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Difference between Entity constraints, Referential constraints and Semantic constraints

Last Updated : 11 Apr, 2024
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The data in a relational


is stored in form of a table. A table makes the data look organized. Yet in some cases we might face issues while working with the data like repetition. We might want enforce rules on the data to avoid such technical problems. These rules are called constraints. A constraint can be defined as a rule that has to enforced on the data to avoid faults. There are three kinds of constraints: entity, referential and semantic constraints. Listed below are the differences between these three constraints :

1. Entity constraints :

These constraints are given within one table. The entity constraints are primary key, foreign key, unique.

Example :

create table student (rollnumber int primary key, name varchar2(30), course varchar2(10));
Insert into student values(111, 'ABC', 'Chemical');
Insert into student values(112, 'JJP', 'Mech');
Rollnumber Name Course
111 ABC Chemical
112 JJP Mech

These values are inserted in the table. Suppose a value given below is inserted :

Insert into student values(111, 'MAB', 'EEE');

It gives an error as the roll-number is enforced a primary key constraint that refrains from duplication. These constraints ensures to maintain uniqueness in the tables to avoid duplication’s.

2. Referential constraints :

These constraints are used for referring other tables to enforce conditions on the data. The widely used referential constraint is foreign key.

Example :

create table marks (rollnumber int, name varchar2(30), course varchar2(30)
references student, marks int);

A table is created with a constraint that the marks should be rewarded to those students that are pursuing courses stated in the student table only. If a user tries to enter a value that doesn’t exist, it returns an error.

3. Semantic constraints :

Datatypes are the semantic constraints enforced in a table. Datatypes help the data segregate according to its type.

Example :

A name is a combination of different letters. We can place the name column in the char datatype yet char doesn’t satisfy the condition thereby varchar is preferably used for name.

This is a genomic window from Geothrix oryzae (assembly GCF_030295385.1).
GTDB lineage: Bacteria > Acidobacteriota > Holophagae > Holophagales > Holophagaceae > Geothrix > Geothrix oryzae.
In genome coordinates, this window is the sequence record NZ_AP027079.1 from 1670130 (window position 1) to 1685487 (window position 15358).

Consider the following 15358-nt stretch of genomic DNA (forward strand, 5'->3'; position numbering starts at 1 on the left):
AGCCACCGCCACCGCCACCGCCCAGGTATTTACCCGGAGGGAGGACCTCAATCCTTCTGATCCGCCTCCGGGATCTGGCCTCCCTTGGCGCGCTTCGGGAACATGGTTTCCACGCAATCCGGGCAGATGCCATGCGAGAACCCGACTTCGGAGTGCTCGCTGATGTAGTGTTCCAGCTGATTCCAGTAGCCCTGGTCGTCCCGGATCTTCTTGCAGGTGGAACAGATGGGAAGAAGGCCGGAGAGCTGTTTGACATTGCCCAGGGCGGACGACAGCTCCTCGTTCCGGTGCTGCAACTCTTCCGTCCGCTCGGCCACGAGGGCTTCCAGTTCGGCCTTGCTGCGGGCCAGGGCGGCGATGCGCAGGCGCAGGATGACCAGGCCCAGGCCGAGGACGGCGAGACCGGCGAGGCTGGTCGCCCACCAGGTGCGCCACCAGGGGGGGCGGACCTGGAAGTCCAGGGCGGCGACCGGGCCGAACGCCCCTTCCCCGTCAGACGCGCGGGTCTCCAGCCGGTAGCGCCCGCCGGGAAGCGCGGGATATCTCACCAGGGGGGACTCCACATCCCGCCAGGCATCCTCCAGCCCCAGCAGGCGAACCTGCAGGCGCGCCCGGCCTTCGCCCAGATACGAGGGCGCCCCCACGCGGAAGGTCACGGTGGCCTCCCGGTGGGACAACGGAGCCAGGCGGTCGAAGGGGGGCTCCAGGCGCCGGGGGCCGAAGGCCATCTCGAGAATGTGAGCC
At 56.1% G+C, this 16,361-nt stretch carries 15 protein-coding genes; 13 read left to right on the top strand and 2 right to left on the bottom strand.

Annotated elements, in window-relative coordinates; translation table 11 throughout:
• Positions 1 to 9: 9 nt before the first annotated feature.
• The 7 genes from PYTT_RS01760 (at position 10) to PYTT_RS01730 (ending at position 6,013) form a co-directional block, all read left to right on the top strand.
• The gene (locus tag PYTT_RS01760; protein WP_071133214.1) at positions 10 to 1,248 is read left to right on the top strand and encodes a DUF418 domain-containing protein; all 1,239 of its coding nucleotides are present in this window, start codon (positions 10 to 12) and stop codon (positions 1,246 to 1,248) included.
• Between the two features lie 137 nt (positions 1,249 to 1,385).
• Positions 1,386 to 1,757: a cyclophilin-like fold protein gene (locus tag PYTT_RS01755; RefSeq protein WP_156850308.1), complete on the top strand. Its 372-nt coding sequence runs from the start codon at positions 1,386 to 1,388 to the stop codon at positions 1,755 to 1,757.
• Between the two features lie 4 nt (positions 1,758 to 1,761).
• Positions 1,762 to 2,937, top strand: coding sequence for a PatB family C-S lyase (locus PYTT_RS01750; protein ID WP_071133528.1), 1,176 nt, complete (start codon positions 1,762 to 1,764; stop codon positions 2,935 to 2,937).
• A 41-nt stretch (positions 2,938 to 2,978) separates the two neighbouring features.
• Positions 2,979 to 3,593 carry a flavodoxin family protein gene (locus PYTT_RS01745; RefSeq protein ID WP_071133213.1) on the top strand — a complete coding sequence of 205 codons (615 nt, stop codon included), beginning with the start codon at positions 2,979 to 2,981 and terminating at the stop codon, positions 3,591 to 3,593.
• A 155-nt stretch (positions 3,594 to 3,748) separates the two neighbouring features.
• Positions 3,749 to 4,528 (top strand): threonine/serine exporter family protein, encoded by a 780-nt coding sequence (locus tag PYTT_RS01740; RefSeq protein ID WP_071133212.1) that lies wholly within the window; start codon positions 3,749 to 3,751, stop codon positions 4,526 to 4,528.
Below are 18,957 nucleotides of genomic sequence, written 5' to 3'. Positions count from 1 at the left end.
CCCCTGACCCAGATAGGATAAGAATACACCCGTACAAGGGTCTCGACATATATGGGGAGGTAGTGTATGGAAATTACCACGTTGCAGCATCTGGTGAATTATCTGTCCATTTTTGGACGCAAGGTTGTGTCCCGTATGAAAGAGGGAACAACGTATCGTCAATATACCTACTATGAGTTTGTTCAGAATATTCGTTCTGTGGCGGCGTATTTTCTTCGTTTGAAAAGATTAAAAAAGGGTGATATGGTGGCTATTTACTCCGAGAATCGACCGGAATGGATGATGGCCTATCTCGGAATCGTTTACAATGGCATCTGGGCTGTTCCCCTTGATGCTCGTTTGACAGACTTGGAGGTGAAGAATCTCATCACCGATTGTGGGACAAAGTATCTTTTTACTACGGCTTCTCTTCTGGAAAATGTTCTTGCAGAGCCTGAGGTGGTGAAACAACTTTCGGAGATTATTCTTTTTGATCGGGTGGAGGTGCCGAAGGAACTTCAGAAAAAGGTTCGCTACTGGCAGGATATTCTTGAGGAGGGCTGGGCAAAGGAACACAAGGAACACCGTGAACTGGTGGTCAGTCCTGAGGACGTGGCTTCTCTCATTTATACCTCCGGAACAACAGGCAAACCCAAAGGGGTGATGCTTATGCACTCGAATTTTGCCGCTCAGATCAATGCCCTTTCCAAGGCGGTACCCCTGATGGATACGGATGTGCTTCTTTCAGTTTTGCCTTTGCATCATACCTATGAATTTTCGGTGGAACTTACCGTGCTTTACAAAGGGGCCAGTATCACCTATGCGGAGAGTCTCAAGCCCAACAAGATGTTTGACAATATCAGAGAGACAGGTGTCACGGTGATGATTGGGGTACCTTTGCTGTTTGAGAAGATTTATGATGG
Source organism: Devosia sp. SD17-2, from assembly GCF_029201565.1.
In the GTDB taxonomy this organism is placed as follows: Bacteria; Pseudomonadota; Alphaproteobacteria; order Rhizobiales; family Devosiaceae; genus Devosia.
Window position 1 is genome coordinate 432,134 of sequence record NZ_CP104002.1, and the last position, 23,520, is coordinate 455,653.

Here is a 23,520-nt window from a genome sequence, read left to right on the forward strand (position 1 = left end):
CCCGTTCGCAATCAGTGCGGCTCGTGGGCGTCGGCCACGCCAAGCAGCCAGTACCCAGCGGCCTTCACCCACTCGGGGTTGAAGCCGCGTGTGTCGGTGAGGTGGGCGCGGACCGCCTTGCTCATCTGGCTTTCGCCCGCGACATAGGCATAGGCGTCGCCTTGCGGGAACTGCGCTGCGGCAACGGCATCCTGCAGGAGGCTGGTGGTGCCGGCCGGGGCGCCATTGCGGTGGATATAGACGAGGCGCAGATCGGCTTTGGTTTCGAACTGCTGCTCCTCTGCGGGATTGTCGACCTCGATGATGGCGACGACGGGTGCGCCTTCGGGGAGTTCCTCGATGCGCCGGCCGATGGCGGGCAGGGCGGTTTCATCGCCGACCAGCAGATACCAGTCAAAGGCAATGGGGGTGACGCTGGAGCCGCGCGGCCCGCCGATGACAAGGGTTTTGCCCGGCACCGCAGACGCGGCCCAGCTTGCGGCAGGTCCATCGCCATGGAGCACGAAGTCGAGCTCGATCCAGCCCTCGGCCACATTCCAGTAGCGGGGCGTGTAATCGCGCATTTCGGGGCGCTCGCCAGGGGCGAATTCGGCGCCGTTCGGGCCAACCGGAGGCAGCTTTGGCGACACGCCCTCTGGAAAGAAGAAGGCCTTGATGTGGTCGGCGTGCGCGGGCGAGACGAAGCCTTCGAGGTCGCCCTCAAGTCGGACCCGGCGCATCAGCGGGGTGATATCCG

name varchar2(30);

Difference between Entity constraints, Referential constraints and Semantic constraints :

Characteristics Entity constraints Referential constraints Semantic constraints
Definition Entity constraints are posed within a table. Referential constraints are enforced with more than one table. Semantic constraints are enforced on the values of a specific attribute .
Kinds The entity constraints are: unique, primary key, NULL. The referential constraints are foreign key. The semantic constraints are the datatypes.
Description These constraints are used to enforce uniqueness in a table( while NULL is used to define no value) These constraints are used for referring to another table for analysis of the data. These constraints are used to divide a set of particular value based on a category.
Functions These constraints ensure non duplicate’s in a database. These constraints ensure that consistency of a database. These constraints ensure that values are categorized accordingly to avoid confusions.
Syntax Primary key: create table( column1 datatype1 primary key…) Foreign key: create table( column1 datatype1 references tablename…) column1 varchar2(30)
Examples No two students can be designated the same rollnumber. Rollnumber being referred to the marks table. Name is assigned to varchar2 with a precision of 50.

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